Nato turns 70 but its future hangs in the balance
The world’s foremost military alliance is fractured and lacks leadership
To mark the North Atlantic Treaty Organisation 70th anniversary, its 29 members countries are convening over the next two days to celebrate the world’s strongest military and strategic alliance. But behind the seemingly celebratory scenes, Nato’s future has never been so uncertain, with member countries increasingly facing challenges from within − starting with the alliance’s second largest military force, Turkey.
For years, Turkish President Recep Tayyip Erdogan has sought to use his nation’s influential role within the alliance to pressure other states into acquiescing to his demands. Mr Erdogan has proven to be ruthless in this pursuit. He has threatened to veto plans to defend eastern European countries unless the alliance declares the People’s Protection Units (YPG) a terrorist organisation. The Kurdish armed group is backed by the US and helped defeat ISIS in Syria, but Ankara considers it an offshoot of its homegrown Kurdistan Workers’ Party (PKK), which has led an insurgency against the government for decades and is designated a terrorist entity. That he is prepared to jeopardise the security of fellow Nato members in Europe for the sake of his own political gain goes against the alliance’s raison d’etre, which is based on presenting a united defence.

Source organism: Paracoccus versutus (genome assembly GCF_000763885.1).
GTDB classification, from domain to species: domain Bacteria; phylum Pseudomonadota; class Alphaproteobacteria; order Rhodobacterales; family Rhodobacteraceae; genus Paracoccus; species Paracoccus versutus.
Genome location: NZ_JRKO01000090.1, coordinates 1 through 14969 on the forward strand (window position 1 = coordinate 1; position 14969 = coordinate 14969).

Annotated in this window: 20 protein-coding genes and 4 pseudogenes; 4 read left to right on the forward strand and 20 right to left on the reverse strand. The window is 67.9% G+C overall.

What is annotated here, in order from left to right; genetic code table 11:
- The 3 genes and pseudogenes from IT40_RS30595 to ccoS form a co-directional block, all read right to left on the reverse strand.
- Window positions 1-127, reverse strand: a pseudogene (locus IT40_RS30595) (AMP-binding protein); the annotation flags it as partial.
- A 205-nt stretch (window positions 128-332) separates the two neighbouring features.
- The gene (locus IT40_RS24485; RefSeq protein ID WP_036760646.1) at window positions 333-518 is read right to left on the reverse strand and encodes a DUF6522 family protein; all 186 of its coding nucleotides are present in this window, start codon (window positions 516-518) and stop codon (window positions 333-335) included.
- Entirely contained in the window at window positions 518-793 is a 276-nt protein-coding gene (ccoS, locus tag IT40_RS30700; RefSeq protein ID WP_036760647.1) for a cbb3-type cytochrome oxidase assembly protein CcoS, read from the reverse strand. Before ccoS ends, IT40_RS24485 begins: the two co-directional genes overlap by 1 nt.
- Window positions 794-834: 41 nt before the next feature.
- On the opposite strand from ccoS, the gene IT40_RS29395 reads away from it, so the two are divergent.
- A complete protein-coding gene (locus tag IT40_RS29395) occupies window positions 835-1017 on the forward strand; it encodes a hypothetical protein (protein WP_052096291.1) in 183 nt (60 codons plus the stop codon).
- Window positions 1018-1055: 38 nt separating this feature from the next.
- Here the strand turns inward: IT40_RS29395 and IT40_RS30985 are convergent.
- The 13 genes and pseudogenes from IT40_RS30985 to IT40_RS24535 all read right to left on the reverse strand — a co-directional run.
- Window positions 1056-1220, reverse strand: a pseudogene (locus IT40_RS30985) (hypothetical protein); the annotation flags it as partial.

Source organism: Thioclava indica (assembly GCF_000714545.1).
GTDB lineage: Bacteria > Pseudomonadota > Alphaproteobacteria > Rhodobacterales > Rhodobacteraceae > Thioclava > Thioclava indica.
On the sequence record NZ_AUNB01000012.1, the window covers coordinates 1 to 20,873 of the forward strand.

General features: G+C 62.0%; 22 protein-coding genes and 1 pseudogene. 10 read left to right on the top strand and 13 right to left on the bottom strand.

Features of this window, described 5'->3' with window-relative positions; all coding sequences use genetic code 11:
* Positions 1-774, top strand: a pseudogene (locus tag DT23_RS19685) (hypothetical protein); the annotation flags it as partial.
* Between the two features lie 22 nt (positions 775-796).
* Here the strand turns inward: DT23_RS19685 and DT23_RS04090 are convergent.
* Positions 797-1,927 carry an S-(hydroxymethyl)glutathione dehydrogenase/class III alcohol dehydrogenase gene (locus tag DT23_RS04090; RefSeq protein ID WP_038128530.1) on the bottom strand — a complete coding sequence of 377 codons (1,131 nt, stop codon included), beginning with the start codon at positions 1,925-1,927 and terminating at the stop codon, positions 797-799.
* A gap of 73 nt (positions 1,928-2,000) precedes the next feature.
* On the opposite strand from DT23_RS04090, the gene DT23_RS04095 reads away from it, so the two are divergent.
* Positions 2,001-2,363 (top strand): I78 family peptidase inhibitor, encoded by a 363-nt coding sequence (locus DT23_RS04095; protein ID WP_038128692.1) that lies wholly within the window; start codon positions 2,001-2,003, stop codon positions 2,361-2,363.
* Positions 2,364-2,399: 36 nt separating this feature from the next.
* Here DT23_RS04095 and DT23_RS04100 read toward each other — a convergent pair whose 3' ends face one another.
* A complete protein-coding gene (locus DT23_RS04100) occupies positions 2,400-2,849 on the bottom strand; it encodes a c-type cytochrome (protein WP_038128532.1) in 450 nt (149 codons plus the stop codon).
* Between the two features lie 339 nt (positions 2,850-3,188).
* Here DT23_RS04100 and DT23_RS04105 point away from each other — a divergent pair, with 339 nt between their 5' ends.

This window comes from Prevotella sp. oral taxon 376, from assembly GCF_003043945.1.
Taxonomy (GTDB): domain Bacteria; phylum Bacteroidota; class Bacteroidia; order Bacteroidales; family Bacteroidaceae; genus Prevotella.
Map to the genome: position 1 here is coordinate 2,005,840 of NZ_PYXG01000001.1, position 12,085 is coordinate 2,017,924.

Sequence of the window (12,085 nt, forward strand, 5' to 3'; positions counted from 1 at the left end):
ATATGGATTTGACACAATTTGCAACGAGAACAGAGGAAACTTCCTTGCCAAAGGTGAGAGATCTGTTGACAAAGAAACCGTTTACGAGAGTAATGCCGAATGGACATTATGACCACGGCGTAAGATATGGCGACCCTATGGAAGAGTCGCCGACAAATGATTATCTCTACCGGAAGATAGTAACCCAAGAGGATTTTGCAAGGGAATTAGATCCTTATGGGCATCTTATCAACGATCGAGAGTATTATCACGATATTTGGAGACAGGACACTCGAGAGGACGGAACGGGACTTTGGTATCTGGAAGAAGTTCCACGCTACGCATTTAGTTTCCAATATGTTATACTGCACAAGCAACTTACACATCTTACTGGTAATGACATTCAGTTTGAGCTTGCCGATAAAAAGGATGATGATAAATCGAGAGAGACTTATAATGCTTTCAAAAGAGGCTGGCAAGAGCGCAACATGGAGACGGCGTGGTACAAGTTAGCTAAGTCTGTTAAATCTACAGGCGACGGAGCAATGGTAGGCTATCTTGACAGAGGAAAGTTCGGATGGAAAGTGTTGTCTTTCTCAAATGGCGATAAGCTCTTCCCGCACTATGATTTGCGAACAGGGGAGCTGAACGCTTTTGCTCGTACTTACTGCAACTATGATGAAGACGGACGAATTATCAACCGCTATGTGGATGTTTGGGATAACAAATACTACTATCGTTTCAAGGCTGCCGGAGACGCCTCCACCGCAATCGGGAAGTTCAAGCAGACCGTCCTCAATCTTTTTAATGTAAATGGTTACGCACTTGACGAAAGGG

Meanwhile Ankara’s ties with Moscow, which sits outside the circle of trust, are strengthening, just as its relations with the US, which heads Nato, are crumbling. Despite a clamour of opposition, Mr Erdogan signed a deal to buy Russian-made S-400 missiles, a choice that prompted Ankara to be expelled from the US F-35 stealth fighter programme. Tensions between the US and Turkey have come at a time of growing American detachment from Nato, which US President Donald Trump has called “obsolete”, creating a leadership vacuum within the organisation.
And while French President Emmanuel Macron has attempted to take charge and steer Nato in a new direction, his efforts have so far backfired. He called Nato “strategically brain-dead” and criticised Mr Trump’s decision to withdraw most US troops from north-eastern Syria in October without consulting his Nato allies. The move led to Ankara invading the region. What could have been constructive criticism and an opportunity for Mr Macron to take a dignified stand has only resulted in more internal bickering. German Chancellor Angela Merkel accused Mr Macron of pursuing “disruptive politics” while Mr Erdogan petulantly retaliated by saying it was the French president who was brain-dead.
Nato is the world’s foremost military alliance yet today its hallmark is disunity as members use it as an arena to settle scores and impose their agenda on weaker states
These public arguments between countries that are supposed to be allies are not only unseemly; they are a waste of resources, time and potential. They are taking up the time of some of the world’s most powerful leaders. Nato is the world’s foremost military alliance, ensuring peace in the wake of the devastation of the Second World War and acting as a stabilising force for nearly half a century during the Cold War era. Yet today its hallmark is disunity as members disagree, use it as an arena to settle scores and impose their own agenda on weaker states. It was only four years ago that world leaders joined hands at the annual summit to sing a rendition of We Are The World. Today such an image is unthinkable. If the organisation is to stay relevant, member countries must find a new common purpose, remind one another of their shared goals and rally behind strong leadership to guide the alliance into the next 70 years.
Updated: December 2, 2019 04:42 PM